From a Patient’s Perspective: The Ureteral Stent: Friend or Foe?

Even though different people respond to stents in different ways, I suspect anyone who’s ever lived with a ureteral stent remembers the experience.  I have had two, and both were, indeed, memorable.

Prior to undergoing a pyeloplasty, (a surgical procedure to correct a urinary tract obstruction) I was informed that a stent would be in place for about seven weeks.   I also recall being told, or perhaps reading, that such stents cause “discomfort” in some patients.  In my mind the term “discomfort” equates to nothing more than an annoyance or a nuisance, so going into the surgery I was not overly concerned.  For the first couple of days following surgery, perhaps because of post-surgical pain killers, it seemed the stent would be absolutely no problem.  I could hardly feel it.  “This will be a piece of cake,” I thought.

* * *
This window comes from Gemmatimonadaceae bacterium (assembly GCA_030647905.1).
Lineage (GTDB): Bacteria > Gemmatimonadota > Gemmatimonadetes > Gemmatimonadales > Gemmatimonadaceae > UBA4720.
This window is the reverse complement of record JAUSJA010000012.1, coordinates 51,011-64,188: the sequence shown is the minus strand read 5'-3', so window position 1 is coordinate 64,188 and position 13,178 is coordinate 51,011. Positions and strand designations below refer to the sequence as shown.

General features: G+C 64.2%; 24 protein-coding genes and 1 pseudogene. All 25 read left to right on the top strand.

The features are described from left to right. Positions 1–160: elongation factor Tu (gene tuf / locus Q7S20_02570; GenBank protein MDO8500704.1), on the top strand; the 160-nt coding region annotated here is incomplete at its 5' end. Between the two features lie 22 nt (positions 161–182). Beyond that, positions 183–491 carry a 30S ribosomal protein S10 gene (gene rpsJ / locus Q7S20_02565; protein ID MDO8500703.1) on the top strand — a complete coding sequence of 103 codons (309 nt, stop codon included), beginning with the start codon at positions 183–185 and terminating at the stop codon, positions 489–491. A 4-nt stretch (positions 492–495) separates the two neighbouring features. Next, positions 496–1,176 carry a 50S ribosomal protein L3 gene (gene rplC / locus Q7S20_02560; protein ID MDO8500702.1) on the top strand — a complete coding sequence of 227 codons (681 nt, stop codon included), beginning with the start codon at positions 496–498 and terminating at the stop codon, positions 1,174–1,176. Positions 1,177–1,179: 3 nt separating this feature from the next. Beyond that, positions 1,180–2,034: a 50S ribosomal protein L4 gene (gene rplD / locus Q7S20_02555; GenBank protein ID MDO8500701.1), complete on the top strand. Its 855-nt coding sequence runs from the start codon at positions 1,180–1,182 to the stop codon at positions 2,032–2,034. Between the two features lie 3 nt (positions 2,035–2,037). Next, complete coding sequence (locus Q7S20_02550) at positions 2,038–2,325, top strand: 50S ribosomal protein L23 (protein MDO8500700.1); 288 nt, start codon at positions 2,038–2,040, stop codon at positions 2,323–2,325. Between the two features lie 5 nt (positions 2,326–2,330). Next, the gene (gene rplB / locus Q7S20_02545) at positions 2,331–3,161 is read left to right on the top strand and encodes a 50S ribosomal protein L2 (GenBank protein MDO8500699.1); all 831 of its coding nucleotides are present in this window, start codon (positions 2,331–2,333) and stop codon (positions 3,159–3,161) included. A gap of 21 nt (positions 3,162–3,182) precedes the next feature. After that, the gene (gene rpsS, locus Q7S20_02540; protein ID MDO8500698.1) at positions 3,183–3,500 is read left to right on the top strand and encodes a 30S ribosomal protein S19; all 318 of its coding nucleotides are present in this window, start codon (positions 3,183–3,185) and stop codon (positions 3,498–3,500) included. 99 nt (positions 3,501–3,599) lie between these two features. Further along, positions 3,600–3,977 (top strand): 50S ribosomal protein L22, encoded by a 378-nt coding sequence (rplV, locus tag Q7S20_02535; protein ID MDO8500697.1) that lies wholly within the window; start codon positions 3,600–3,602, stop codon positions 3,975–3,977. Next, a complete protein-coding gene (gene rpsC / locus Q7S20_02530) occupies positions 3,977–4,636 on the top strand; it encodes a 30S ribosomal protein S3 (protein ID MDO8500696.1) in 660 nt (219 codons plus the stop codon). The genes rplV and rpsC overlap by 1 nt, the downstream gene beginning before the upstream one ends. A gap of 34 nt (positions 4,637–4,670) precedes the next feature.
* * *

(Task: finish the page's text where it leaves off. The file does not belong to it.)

Then, shortly after going home, I became increasingly aware that some apparently sharp object was attempting to drill a hole through the wall of my bladder.  In fact, the image of a shish-kabob skewer came to mind.  At the same time, there was the sensation that something was tugging on my right kidney, trying to pull it down from its usual location.  It was difficult to find comfortable positions…and it felt as though gravity was becoming my worst enemy.  Urination was frequent and painful, and my urine continued to be bloody for the entire seven weeks.  Involuntary tears came to my eyes and waves of nausea were common.  Finally, I discovered that sitting in a recliner and tipping it back approximately half way seemed to relieve the worst of the pain, and that allowed me to get a little sleep at night.

After seven long weeks, I welcomed the removal of that first stent.  A generous application of lidocaine made the procedure entirely tolerable, and I watched on the monitor as the stent was grabbed and the upper curly-cue began its descent down through the ureter.  Once I was free of the stent, the relief I felt far surpassed the minor discomfort associated with its removal.